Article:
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United States Court of Appeals

Tenth Circuit

February 14, 2007

Elisabeth A. Shumaker
Clerk of Court



No. 06-2032
(D. New M exico)


(D.C. No. 05-CR-1253 W PJ)



Before H E N RY, A ND ER SO N, and G O RSUCH , Circuit Judges. **

M ario De La Torre-Rodriguez pleaded guilty to one count of re-entry of a

deported alien previously convicted of an aggravated felony in violation of 8
U.S.C. 1326(a)(1), 1326(a)(2), and 1326(b)(2). The applicable advisory
Guideline range for his offense was 57 to 71 months. The district court sentenced

This order and judgment is not binding precedent except under the
doctrines of law of the case, res judicata and collateral estoppel. It may be cited,
however, for its persuasive value consistent with Fed. R. App. P. 32.1 and 10th
Cir. R. 32.1.

After examining the briefs and appellate record, this panel has determined
unanimously that oral argument would not materially assist the determination of
this appeal. See F ED . R. A PP . P. 34(a)(2); 10 TH C IR . R. 34.1(G). The case is
therefore ordered submitted without oral argument.

him to 57 months. On appeal, M r. De La Torre-Rodriquez argues that the district

court erred in refusing his request for a 51 month sentence. Because the sentence
was reasonable, we affirm.
I. Background
M r. De La Torre-Rodriguez entered the United States illegally from M exico
in 1979. W hile he w as in the country from 1979 until his deportation in 2003, M r.
De La Torre-Rodriguez married and had two children. He also racked up nine
convictions for crimes ranging from public intoxication to drug trafficking. In
M ay of 2003, M r. De La Torre-Rodriguez was deported for reasons relating to a
1987 conviction of transporting or selling a controlled substance. He violated his
deportation by returning to the country later that same year. After crossing the
border, M r. De La Torre-Rodriguez worked as a carpenter in Arizona and,
according to his version of events, sent money to his w ife who was living in
California and had been diagnosed with breast cancer. In 2004, he traveled from
Arizona to El Paso, Texas to see his dying mother. On his way to Texas, New
M exico state police detained M r. De La Torre-Rodriguez on suspicion of being an
illegal alien. A subsequent background check revealed M r. De La TorreRodriguezs deportation.
The Presentence Report (PSR ) set M r. De La Torre-Rodriguezs base-level
offense for disregarding a deportation order at eight. He received a sixteen-level
increase for returning to the United States after being convicted of a drug

trafficking offense for which the sentence was more than thirteen months in
prison. Based on his criminal history, the PSR placed M r. De La TorreRodriguez in Criminal History Category VI, the highest category. W ith a threelevel downward adjustment for acceptance of responsibility and a two-level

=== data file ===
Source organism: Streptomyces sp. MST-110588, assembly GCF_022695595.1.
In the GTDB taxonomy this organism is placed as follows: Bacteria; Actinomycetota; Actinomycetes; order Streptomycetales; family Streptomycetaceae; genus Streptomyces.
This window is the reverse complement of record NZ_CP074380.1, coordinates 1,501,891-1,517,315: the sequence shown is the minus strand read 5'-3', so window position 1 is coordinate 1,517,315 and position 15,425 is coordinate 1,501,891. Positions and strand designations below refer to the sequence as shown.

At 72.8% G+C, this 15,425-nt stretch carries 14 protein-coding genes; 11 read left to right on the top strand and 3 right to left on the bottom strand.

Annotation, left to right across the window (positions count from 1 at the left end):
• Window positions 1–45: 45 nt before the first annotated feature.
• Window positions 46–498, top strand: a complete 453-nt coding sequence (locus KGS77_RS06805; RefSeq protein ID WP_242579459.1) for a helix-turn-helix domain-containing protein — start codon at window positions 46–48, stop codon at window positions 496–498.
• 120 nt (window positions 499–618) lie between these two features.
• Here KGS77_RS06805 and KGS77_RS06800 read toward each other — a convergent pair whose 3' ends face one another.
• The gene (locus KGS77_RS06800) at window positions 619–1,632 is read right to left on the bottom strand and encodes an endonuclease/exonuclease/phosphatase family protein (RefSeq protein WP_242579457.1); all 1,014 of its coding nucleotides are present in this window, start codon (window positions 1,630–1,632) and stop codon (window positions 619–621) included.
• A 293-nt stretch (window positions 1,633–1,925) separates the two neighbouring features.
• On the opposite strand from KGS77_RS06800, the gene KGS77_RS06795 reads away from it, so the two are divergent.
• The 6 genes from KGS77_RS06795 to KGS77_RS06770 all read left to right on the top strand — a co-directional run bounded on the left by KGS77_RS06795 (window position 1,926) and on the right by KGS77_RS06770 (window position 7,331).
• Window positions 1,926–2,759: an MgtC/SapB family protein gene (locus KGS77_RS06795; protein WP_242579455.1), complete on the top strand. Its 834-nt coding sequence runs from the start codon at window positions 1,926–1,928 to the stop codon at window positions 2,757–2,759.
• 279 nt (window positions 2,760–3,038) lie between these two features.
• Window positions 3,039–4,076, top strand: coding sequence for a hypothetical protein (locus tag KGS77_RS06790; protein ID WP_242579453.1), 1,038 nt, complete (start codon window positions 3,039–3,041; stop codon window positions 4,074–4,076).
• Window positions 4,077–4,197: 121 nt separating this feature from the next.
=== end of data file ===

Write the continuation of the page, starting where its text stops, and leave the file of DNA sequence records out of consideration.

reduction for accepting a fast-track plea, the advisory Guideline range was 63
to 78 months. At sentencing, the district court found that M r. De La TorreRodriguezs criminal history did not warrant Category VI classification and
reduced his criminal history to Category V, which made the advisory Guideline
range 57 to 71 months. M r. De La Torre-Rodriguez then requested a sentence of
51 months based on his wifes health and his own psychological and physical
problems. The district court rejected the request for a variance and sentenced M r.
De La Torre-Rodriguez to 57 months.
II. Discussion
W e review criminal sentences for reasonableness. United States v. Kristl,
437 F.3d 1050, 1053 (10th Cir. 2006). Because the Guidelines remain an
essential tool in creating a fair and uniform sentencing regime across the
country, a sentence within the appropriate guideline range raises a rebuttable
presumption of reasonableness. Id. at 1054 (alteration and internal quotation
marks omitted). Nevertheless, we do not rely on the presumption of
reasonableness in assessing M r. D e La Torre-Rodriguezs sentence.
Reasonableness review is guided by the factors set forth in 18 U.S.C.

3553(a), which include the nature of the offense and characteristics of the
defendant, as well as the need for the sentence to reflect the seriousness of the
crime, to provide adequate deterrence, to protect the public, and to provide the
defendant with needed training and treatment. Id. at 1053 (internal citations
omitted). W e conclude that the sentence of 57 months is objectively reasonable
in light the 3553(a) factors.
W e also note that the district courts well-reasoned sentencing order took
into account both of M r. D e La Torre-Rodriguezs arguments for a belowguideline sentence. The district court noted M r. De La Torre-Rodriguezs healthrelated argument, and recommended that M r. De La Torre-Rodriguez receive an
evaluation and any necessary medical care. In addition, the court found that M r.
De La Torre-Rodriguezs family circumstances argument lacked credibility. The
court explained,
what troubles me about [M r. De La Torres family circumstances
argument] . . . seems to be a lack of proof on this, if a spouse, a
loved one has been diagnosed with cancer in California, then it seems
to me that . . . this defendant should have been in California
providing, actually being there physically to support his wife w hos
going through chemotherapy and radiation.
Rec. Vol. III, at 37.
Given that it is the district courts function to assess credibility, this
determination should not be disturbed absent evidence of clear error. See Kristl,
437 F.3d 1054 (W hen reviewing a district courts application of the Guidelines

in the post-Booker era, we examine . . . issues of fact for clear error.) (internal
quotation marks omitted). Our review of the record reveals no error, clear or
otherw ise.
III. Conclusion
Accordingly, we AFFIRM M r. De La Torre-Rodriguezs sentence.

Entered for the Court,

Robert H. Henry
Circuit Judge